Convenience at a lower cost

Jonathan Davis: Anyone who tries to use the Net today for anything other than simple transactional business is likely to find it a very frustrating business
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The Independent Online

A few weeks ago, I made some mildly discouraging noises aboutusing the internet as an investment tool. My point was not that the internet is not a potentially fabulous aid to researching and managing investments. There will certainly come a time when most of us use it to monitor and make investments, and do so with a quality of personalised service that will be unrecognisable to anyone who has become accustomed to the inefficiency and indifference of your average bank or insurance company.

A few weeks ago, I made some mildly discouraging noises aboutusing the internet as an investment tool. My point was not that the internet is not a potentially fabulous aid to researching and managing investments. There will certainly come a time when most of us use it to monitor and make investments, and do so with a quality of personalised service that will be unrecognisable to anyone who has become accustomed to the inefficiency and indifference of your average bank or insurance company.

The problem is it is going to take some time to reach this happy promised land. Anyone who tries to use the Net today for anything other than simple transactional business is likely to find it still a very time-consuming, unwieldy and frustrating business. There is no shortage of good information, but whether you measure convenience, speed of access or quality of information, there are significant roadblocks in practice that you have to overcome.

To take one simple example, anyone who has tried to buy insurance online will know that it is no easy matter. Most of the sites that claim to offer competing quotes trawl through a much narrower choice of insurer than you would get by going to any half decent insurance broker, and the quality of the experience is a lot worse. Online share dealing, meanwhile, is still an accident-prone business.

Having said all this, the range and quality of information and services you can obtain from the internet is growing very fast. Two recent launches have caught my eye and I think have great potential for ordinary investors, at least for those who are prepared to put in a bit of homework, and are willing to try and confront new way of doing things.

The first is offered byRiskMetrics, which formerly masqueraded as a specialist risk management team at the US investment bank, J P Morgan. The business, which provides risk measurement services to companies and institutional investors, was spun off from the bank in 1998. It is based in New York.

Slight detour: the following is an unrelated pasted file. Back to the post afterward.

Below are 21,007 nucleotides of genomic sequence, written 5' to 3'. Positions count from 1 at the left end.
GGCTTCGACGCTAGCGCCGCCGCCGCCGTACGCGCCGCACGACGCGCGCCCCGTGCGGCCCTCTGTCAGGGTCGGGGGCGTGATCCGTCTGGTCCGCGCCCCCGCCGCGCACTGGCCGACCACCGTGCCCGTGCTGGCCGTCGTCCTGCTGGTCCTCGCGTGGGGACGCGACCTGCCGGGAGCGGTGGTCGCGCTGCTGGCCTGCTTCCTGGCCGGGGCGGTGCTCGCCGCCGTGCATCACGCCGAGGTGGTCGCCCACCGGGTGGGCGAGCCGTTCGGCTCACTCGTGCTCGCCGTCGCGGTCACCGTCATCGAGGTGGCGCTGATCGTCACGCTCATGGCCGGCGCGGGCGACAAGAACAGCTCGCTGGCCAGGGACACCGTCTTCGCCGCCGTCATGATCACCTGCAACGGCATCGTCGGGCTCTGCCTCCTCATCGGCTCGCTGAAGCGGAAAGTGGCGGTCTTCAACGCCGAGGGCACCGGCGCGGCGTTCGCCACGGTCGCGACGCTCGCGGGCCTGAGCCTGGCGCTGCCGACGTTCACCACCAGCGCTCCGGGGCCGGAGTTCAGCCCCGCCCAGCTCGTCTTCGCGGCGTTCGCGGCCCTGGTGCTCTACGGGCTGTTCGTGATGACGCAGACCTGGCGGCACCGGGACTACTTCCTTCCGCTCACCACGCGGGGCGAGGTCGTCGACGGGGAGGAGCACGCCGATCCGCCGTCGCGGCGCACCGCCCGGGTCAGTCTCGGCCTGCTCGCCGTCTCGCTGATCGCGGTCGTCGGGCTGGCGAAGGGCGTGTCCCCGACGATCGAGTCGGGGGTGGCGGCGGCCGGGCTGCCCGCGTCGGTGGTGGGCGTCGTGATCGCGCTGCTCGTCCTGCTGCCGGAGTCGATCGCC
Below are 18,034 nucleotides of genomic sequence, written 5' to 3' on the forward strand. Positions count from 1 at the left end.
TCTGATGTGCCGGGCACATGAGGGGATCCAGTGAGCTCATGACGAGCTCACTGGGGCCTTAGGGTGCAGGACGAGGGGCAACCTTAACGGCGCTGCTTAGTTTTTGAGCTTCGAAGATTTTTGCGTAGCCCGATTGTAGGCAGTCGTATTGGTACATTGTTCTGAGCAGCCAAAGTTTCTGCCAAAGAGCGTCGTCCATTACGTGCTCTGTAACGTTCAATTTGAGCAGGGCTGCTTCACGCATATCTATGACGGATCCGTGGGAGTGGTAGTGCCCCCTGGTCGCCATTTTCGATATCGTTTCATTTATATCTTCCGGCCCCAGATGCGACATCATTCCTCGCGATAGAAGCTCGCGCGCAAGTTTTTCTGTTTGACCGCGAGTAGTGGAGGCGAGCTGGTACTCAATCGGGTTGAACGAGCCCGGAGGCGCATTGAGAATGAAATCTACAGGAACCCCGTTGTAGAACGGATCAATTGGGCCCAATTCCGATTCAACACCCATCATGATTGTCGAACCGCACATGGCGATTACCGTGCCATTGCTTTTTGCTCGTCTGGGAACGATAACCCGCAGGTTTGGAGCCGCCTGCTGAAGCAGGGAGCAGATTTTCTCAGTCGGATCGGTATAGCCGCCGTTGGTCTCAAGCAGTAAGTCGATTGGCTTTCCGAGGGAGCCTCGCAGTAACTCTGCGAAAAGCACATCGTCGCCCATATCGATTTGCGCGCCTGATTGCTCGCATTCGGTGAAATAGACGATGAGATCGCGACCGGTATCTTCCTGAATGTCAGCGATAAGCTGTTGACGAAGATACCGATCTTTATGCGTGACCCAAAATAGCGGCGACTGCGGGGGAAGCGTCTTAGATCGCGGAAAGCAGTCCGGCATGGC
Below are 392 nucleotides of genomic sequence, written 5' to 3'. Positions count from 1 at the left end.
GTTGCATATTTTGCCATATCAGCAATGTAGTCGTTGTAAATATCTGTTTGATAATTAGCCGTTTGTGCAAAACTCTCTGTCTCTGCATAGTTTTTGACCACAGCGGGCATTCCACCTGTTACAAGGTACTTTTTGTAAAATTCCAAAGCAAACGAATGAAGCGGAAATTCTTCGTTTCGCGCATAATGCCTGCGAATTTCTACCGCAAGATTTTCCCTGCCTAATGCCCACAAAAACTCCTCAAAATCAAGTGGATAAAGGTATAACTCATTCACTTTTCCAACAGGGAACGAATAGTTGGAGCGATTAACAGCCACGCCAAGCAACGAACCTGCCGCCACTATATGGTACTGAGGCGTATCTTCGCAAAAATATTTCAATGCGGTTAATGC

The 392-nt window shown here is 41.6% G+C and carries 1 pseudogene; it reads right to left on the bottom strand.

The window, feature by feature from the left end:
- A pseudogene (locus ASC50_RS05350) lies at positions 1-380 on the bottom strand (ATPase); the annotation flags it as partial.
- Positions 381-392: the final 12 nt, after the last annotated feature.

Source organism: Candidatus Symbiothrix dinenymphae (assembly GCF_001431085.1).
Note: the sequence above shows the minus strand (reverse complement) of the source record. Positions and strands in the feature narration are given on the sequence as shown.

Essentially the service provides a series of online tools for measuring the risk of your current or potential portfolio. It measures the historic volatility of the shares or funds you own and allows you to measure how "efficient" your portfolio is at diversifying risk. It, therefore, allows investors, for the first time, to measure some of the parameters of what they own, using modern financial theory, in the same way that professional investors have been able to do for many years.

It has to be said that, like all such tools, its benefits should not be exaggerated. Because its analysis is based on historic volatilities, which can and do change, the answers it gives you will not be 100 per cent accurate. But they will give you a completely new perspective on one measure of risk in your portfolio, and allow you to see how adding a new investment will affect such factors as the expected loss in a market downturn and the diversification value of what you own.

The new site offers ratings of UK shares and some of our market indices, but it is American in origin, and there is to date (unless I have missed something) no data on UK managed funds, only American mutual funds. But, I am sure that will change and I would be surprised if anyone who takes the trouble to work their way through the site (www.riskmetrics.com) and its short introduction to risk management doesn't find something of value in it.